After much argument and delay, American, British and French military strikes against Syrian regime targets were finally begun on Saturday morning. But the strikes will only be worthwhile if they are the forerunner of a coherent, integrated Syria policy and not a pointless repletion of the largely symbolic, one-off cruise missile attack in April 2017.
Defense Secretary Jim Mattis and Joint Chiefs of Staff Chairman Joseph Dunford urged caution while Donald Trump and John Bolton, his new national security adviser, allegedly pressed for quicker and wider action. Thus far, it seems the generals are winning out on the immediate action.
The military is not necessarily opposed to strong action but rather is averse to reckless and pointless ones. Their most important point was that any military action needs to be part of a cohesive and comprehensive Syria policy. It’s a valid and vital objection.
This military response to Bashar Al Assad’s latest chemical weapons atrocity should have not only been more robust, but also more focused and consequential, than it has been up until now to avoid repeating the 2017 scenario. An early strike shortly after the chemical attack could easily have symbolically “punished” Mr Al Assad for having made Mr Trump look ridiculous, and even complicit, by inflicting the atrocity soon after the US president’s vow to withdraw all American forces from Syria.
If it were just a matter of expunging any such impression, a quick US strike against largely symbolic targets could have been launched in short order. The delay should have meant, and could still mean, this time is different.
Given the time that passed after it was effectively announced, the strike won’t have much of a repudiating quality if it proves as limited and symbolic as last year’s. But the US actions so far are not vastly different, and leave almost all of the key regime targets, let along anything connected to Iran and Hezbollah, untouched.
That may not be the end of the story but if it is left at that it would look minimal and weak-willed rather than tough and determined.
Moreover, the delay, and Mr Trump’s inexplicable Twitter warnings, gave Syria and Russia ample opportunity to prepare, particularly by clustering Syrian government assets next to Russian ones or civilian “soft targets”.
In order to be consequential and worthwhile, this action must, at least for Washington, eventually be about more than just chemical weapons. Even if some early participants like UK Prime Minister Theresa May insist it is only that, for Washington it must be an opening salvo of a new US strategy for altering the balance of power in Syria and ensuring that Iran, in particular, does not emerge from the conflict as a huge victor.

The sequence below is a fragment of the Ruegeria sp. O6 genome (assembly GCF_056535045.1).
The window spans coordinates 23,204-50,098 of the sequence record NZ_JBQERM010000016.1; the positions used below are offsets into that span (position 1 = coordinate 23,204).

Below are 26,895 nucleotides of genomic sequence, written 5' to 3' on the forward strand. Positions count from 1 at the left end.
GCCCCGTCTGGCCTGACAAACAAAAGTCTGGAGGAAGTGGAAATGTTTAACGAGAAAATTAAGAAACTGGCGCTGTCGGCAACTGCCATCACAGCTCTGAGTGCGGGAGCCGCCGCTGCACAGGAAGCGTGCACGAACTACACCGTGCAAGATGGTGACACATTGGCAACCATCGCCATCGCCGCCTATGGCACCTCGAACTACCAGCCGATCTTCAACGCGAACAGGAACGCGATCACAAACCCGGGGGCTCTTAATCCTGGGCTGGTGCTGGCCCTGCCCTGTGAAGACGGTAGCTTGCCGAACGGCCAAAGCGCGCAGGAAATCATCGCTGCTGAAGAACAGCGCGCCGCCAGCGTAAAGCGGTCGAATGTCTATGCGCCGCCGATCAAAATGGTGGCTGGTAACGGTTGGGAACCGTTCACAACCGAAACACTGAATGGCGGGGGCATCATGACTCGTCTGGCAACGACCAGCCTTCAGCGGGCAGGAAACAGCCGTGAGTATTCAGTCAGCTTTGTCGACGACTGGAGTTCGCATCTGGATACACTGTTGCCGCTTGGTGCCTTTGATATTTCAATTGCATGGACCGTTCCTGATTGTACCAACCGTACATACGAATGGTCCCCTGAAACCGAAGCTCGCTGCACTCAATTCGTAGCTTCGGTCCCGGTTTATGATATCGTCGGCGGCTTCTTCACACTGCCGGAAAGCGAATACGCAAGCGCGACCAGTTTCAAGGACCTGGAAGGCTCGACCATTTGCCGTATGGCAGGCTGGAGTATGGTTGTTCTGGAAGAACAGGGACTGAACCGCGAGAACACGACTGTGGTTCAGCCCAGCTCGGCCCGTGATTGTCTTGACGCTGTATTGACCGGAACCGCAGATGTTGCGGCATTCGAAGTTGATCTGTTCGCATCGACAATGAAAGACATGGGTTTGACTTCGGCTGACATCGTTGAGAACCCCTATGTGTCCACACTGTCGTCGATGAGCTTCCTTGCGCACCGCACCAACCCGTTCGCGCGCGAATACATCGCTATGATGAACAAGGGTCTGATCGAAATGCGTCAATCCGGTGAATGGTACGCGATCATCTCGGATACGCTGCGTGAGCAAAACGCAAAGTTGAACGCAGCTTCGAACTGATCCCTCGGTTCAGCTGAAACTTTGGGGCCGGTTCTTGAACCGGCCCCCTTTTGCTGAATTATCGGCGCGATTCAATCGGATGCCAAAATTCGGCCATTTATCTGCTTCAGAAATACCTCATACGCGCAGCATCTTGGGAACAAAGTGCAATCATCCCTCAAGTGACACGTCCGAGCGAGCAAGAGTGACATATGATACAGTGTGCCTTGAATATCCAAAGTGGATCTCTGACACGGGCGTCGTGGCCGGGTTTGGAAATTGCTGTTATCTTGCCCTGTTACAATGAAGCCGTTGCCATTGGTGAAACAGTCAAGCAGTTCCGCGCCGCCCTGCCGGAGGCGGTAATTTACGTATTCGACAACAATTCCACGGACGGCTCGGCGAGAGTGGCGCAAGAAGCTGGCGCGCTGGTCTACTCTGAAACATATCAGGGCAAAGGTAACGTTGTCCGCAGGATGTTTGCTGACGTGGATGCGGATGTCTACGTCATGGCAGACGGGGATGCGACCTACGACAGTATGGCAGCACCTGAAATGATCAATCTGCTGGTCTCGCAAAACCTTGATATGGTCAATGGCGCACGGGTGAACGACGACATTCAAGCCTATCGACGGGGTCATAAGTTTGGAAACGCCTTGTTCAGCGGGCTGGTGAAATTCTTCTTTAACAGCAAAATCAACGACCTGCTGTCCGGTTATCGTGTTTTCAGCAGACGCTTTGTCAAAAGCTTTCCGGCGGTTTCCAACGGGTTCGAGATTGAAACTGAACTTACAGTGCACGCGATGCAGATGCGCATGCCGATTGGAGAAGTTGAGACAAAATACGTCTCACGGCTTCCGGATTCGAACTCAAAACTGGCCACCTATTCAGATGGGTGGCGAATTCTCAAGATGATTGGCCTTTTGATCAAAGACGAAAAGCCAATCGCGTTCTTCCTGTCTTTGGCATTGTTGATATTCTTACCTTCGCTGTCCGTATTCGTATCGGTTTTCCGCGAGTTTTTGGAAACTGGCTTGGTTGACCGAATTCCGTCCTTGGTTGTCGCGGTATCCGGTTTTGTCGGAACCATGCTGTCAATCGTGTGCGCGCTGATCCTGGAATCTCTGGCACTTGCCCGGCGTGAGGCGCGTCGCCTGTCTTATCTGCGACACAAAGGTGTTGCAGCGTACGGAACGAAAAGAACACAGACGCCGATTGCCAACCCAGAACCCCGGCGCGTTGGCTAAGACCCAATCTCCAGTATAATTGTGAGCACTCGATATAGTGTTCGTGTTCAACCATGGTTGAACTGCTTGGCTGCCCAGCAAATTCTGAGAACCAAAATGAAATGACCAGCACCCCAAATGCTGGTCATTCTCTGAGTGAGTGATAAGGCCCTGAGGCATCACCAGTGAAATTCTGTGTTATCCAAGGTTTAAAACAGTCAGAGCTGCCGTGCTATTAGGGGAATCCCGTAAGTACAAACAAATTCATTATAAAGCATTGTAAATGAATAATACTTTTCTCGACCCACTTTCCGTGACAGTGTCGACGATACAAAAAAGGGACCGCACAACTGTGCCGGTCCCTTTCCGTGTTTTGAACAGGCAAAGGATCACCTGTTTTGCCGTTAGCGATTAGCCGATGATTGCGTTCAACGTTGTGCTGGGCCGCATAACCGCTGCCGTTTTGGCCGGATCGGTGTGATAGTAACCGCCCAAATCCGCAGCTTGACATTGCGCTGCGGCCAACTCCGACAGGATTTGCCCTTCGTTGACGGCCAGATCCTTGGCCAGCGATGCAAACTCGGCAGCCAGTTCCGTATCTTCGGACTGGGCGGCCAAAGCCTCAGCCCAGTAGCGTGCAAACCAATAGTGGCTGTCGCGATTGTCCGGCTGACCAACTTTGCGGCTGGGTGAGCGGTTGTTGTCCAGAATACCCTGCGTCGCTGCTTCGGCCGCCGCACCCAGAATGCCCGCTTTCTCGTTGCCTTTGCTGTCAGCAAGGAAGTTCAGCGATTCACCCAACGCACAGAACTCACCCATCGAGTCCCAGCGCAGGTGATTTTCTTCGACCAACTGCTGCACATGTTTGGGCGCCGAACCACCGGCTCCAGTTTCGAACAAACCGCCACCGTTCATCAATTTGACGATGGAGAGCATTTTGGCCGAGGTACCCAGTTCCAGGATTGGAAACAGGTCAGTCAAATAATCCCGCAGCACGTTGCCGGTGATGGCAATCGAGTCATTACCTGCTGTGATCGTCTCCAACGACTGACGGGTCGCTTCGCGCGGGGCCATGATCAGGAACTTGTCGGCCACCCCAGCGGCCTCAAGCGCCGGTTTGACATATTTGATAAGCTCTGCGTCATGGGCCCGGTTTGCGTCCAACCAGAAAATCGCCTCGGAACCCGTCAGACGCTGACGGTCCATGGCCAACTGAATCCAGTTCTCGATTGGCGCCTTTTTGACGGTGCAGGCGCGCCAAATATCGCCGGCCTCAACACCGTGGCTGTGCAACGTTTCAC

Mr Trump was apparently dissatisfied with how limited the military action options the Pentagon presented to him appeared, though he was seemingly persuaded. The president reportedly wanted to strike harder and make sure that Russia and Iran also paid some costs. That hasn’t happened at all. Yet.
The military not only wanted to avoid an escalation, but complained that any major action is pointless outside a broader strategy.
Both sides made good points that should be seen as complementary rather than contradictory.
Mr Trump may prevail on the size and scope of the attack but only if there are additional salvos in the coming days. And the military and others can, and must, use this crucial opportunity to force Washington to make a set of difficult choices that Mr Trump and, for the most part, Mr Obama before him, studiously avoided.
The generals are right that they and others can’t create an effective strategy if they don’t know what the goals are. At long last Washington must now decide what it wants in Syria beyond obliterating ISIS.
That must begin with permanently denying Iran control of key areas along Syria’s border with Iraq, particularly in Al Bukamal and Al-Tanf, where land corridor routes from Tehran to the Mediterranean could be consolidated. Then, Iran and Hezbollah’s grip on Syria must be steadily weakened.
Washington must decide how much further it will let Turkey go in attacking Kurdish enclaves and find a modus vivendi between these two US allies.
And, finally, Washington and Moscow must come to terms about the endgame in Syria, which can’t be done if the United States continues to cede the field to Russia almost entirely while annually lobbing in a few meaningless bombs. The war in much of Syria may be effectively over, at least for now. But the post-conflict landscape is just starting to develop.
It would be bizarre for Washington to launch this military action and follow it with a total withdrawal from Syria, handing the country to Russia and Iran.
Mr Trump says his priorities in the Middle East are fighting terrorism and confronting Iran. Syria is the epicentre of both battles. He desperately needs a focused and coherent Syria strategy, having inherited an indescribable mess from Mr Obama.
This US military response in Syria presents a crucial opportunity for finally starting to get it right. But the highly limited action so far isn’t very encouraging.
Hussein Ibish is a senior resident scholar at the Arab Gulf States Institute in Washington DC